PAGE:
This can be done in Eclipse in another option under the formatter options, JavaCode StyleFormatterEditLine WrappingFunction CallsQualified invocations.

You will have to choose “Wrap all elements, except first element if not necessary” under Line wrapping policy. And also check “Force split, even if line shorter than maximum line width”.

A screen shot of Eclipse formatter settings
Enabling custom formatter behaviour globally

Once it is done, your code will look like the following no matter what.

session.createQuery("SELECT h FROM Hare h", Hare.class)
    .filter(h -> h.getId() == 1)

Happy coding!

♥ Open Source

Quickly Verifying jar Signatures For ASF Releases

kinow @ Oct 14, 2017 00:24:54

The release process within the Apache Software Foundation includes a series of steps. Amongst these steps is the voting process. In Apache Commons, the release instructions includes a note on artefact signatures.

During the course of the VOTE, make sure that one or more of the reviewers have verified the signatures and hash files included with the release artifacts. If no one specifically mentions having done that during the VOTE, ask on the dev list and make sure someone does this before you proceed with the release.

Tired of always having to manually check several artefacts, or having to come up with the correct shell commands to iterate through a list of files, the other day I wrote a simple script to download the KEYS file, import it, download all the artefacts, then iterate through them and verify the signature.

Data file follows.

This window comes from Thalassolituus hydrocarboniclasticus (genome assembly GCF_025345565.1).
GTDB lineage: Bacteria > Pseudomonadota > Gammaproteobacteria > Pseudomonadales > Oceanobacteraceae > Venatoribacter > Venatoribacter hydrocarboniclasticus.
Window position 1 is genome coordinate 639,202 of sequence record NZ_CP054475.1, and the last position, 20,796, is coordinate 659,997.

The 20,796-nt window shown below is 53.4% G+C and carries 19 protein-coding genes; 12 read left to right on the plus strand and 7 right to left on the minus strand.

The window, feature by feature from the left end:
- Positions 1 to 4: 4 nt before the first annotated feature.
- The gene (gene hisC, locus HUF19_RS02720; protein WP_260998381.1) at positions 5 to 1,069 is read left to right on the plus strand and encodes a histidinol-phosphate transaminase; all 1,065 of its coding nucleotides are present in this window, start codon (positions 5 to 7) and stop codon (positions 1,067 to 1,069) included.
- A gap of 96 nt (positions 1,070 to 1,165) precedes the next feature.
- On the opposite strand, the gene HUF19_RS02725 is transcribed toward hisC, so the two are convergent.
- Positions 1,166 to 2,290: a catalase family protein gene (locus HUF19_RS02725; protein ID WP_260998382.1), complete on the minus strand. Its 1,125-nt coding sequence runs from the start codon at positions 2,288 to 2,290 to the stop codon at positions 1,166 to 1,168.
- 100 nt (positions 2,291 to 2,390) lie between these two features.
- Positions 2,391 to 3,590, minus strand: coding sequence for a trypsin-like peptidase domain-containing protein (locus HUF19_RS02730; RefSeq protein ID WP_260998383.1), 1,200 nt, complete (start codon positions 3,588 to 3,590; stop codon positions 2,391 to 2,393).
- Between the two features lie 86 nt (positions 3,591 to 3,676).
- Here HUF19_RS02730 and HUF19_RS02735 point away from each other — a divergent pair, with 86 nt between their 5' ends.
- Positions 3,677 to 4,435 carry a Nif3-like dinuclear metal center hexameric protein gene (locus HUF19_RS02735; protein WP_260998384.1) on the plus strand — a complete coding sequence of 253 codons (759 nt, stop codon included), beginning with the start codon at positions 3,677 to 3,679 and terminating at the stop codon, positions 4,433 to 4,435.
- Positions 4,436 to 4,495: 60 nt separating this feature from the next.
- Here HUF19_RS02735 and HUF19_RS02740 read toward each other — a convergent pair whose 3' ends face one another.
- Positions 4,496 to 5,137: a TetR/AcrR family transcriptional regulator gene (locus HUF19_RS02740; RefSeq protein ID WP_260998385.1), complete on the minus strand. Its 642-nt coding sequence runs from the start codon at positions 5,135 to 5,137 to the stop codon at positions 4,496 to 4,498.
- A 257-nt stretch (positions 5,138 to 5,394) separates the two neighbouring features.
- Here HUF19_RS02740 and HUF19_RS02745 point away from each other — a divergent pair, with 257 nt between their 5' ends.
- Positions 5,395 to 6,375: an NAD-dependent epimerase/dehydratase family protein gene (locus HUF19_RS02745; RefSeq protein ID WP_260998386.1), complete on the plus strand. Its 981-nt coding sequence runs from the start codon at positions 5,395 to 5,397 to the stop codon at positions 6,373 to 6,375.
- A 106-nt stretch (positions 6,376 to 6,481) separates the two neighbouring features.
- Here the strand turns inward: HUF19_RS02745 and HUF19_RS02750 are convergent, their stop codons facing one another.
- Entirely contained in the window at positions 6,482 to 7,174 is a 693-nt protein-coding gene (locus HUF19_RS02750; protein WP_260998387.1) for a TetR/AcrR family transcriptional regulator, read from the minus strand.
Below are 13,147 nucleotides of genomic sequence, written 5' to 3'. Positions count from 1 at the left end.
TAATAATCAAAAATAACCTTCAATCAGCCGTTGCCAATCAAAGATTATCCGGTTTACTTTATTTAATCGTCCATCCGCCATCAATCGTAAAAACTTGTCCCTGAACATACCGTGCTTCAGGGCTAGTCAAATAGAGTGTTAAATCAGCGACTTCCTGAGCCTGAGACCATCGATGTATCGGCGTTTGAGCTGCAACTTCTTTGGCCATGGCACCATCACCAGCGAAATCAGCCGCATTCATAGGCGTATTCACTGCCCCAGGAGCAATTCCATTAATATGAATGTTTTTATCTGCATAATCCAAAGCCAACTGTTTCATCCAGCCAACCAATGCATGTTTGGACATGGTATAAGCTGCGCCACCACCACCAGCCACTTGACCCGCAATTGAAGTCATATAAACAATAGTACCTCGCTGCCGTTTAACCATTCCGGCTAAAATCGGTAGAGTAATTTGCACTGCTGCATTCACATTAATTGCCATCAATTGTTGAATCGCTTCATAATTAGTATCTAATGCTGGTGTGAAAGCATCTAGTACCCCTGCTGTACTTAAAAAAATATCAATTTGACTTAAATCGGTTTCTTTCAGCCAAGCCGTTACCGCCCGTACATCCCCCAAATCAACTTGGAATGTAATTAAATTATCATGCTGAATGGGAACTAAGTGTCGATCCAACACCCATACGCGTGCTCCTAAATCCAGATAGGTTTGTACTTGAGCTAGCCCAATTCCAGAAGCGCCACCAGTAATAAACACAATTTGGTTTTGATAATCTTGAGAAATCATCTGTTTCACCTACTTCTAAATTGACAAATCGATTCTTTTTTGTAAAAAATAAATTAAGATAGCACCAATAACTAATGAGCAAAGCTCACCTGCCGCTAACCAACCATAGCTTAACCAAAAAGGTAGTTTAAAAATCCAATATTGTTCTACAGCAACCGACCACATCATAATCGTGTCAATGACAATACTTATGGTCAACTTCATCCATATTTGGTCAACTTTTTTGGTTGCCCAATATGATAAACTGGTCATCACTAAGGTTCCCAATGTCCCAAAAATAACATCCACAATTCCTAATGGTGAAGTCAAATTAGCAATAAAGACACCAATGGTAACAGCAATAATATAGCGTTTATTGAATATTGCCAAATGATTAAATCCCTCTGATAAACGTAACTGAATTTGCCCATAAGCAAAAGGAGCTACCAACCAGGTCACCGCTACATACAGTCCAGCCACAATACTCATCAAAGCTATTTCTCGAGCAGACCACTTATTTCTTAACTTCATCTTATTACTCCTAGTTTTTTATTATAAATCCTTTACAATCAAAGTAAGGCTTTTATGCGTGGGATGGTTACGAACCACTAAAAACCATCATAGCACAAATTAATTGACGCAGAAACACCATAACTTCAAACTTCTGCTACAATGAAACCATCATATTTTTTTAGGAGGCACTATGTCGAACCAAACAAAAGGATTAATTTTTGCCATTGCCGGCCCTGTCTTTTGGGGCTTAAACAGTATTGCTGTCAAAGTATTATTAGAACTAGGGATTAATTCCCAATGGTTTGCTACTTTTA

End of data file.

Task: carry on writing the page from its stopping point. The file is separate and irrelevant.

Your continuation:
Here’s the script. Licensed under the GPL licence.

#!/usr/bin/env bash


# From:
USAGE="Usage: `basename $0` [-hv]"

# Parse command line options.
while getopts hv: OPT; do
    case "$OPT" in
            echo $USAGE
            exit 0
            echo "`basename $0` version 0.0.1"
            exit 0
            # getopts issues an error message
            echo $USAGE >&2
            exit 1

# Remove the switches we parsed above.
shift `expr $OPTIND - 1`

# We want at least one non-option argument. 
# Remove this block if you don't need it.
if [ $# -eq 0 ]; then
    echo $USAGE >&2
    exit 1

# Access additional arguments as usual through 
# variables [email protected], $*, $1, $2, etc. or using this loop:

echo "url: ${URL}"

# Use a local temporary directory
BUILD_DIR=$(mktemp -d)
pushd "$BUILD_DIR"

echo "build dir: ${BUILD_DIR}"